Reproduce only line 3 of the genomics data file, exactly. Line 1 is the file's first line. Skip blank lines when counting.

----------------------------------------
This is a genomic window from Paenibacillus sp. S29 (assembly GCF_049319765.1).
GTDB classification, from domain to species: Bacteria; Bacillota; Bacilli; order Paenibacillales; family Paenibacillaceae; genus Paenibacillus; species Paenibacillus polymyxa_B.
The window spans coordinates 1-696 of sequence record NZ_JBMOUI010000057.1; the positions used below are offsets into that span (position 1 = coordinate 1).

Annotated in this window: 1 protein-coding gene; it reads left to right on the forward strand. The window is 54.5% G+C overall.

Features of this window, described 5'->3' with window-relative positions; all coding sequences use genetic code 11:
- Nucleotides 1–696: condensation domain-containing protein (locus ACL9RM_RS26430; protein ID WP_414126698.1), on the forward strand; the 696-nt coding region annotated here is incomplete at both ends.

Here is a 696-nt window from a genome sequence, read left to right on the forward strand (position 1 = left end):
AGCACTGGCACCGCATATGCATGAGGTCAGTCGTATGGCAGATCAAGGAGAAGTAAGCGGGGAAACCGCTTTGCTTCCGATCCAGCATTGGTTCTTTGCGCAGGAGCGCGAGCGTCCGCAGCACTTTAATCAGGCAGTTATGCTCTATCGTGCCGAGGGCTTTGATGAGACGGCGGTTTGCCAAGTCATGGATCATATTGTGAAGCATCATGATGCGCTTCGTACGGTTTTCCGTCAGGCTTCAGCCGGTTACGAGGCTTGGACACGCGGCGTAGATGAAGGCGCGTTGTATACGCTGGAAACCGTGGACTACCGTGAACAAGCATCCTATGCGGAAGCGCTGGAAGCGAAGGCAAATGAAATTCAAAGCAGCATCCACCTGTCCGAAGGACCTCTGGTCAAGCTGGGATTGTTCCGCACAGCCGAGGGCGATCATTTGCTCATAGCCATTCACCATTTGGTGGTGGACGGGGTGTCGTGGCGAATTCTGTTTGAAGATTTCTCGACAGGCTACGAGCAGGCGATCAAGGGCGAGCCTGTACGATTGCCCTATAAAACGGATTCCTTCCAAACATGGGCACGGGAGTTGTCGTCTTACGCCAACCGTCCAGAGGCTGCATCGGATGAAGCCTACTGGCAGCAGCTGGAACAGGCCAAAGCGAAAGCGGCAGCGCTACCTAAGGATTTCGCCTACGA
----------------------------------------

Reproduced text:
The window spans coordinates 1-696 of sequence record NZ_JBMOUI010000057.1; the positions used below are offsets into that span (position 1 = coordinate 1).